Springtime means many things in upstate New York. In the education world, one of the things it means is that it is time for NYS Assessments to be given to students in 3rd through 8th grades. Last school year, we received a Focus District designation from the New York State Education Department (NYSED) and we began this school year with a strategic plan for renovating many of our instructional practices. We are excited about the progress we believe we have made and one of the ways to help measure this progress is an annual comparison on English language arts (ELA), math and science assessments.
We use this data in three important ways. First, and most importantly, there is some detailed information that comes back to us from these assessments that helps the next year’s teacher understand your child’s progress towards the learning standards. This helps us to tailor instruction to meet individual student needs. Second, we compare our data year-to-year to see where our instructional practices need bolstering and where we think we have made improvements. This can help us drive professional development for our teachers and gives us an idea of how best to use resources. Third, we compare ourselves to the region. This helps determine if other schools like ours are outperforming us, so we can visit and learn from them.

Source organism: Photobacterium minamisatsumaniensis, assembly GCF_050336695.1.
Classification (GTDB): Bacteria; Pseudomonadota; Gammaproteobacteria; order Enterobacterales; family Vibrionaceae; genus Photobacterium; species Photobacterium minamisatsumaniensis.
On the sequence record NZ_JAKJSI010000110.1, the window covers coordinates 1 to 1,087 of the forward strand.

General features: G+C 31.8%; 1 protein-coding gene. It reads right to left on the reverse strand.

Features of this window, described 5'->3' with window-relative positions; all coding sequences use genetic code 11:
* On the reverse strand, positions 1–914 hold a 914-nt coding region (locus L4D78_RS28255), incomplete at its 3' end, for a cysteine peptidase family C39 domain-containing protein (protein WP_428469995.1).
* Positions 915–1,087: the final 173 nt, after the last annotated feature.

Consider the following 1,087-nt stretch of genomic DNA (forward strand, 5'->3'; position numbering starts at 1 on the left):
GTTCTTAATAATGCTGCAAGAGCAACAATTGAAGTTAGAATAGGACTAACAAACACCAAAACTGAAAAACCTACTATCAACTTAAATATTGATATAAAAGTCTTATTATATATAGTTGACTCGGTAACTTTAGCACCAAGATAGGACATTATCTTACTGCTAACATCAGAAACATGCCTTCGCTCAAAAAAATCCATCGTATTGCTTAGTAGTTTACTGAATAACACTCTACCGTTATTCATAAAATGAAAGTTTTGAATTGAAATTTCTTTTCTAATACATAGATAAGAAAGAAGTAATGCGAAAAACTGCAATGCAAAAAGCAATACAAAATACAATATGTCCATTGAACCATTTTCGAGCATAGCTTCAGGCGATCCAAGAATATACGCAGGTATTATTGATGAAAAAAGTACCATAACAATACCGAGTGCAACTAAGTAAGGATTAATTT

There have been reasons that some people were upset with the NYSED math and ELA assessments, which led some parents to refuse to have their child participate. The main factors that led to parental refusal were the use of the assessments by NYSED to evaluate teachers, the tests being longer than necessary and the timed nature of the tests, which put some pressure on students, who were not able to use some of the most effective strategies that they learned from their teachers. There have been changes and improvements in all these areas. The assessments will not be used in the evaluation of teachers as they had been in the past. Also, the assessments themselves have been shortened and students will be given the time they need to finish the tests, which should significantly reduce the artificial feeling of pressure that some students had.
Given these changes and our status as a Focus District, I’m asking for all parents to have their students take the grades 3-8 math and ELA assessments this spring. If you were a parent who previously had your child refuse to take these assessments, I hope that you reconsider that decision for this year. Having as close to 100% participation as possible is the best way for us to use our data to help the academic program. I encourage you to reach out to me, or your building principal, if you have questions about any of this but most importantly, I want to thank you for your ongoing support of the educational system at Newark CSD.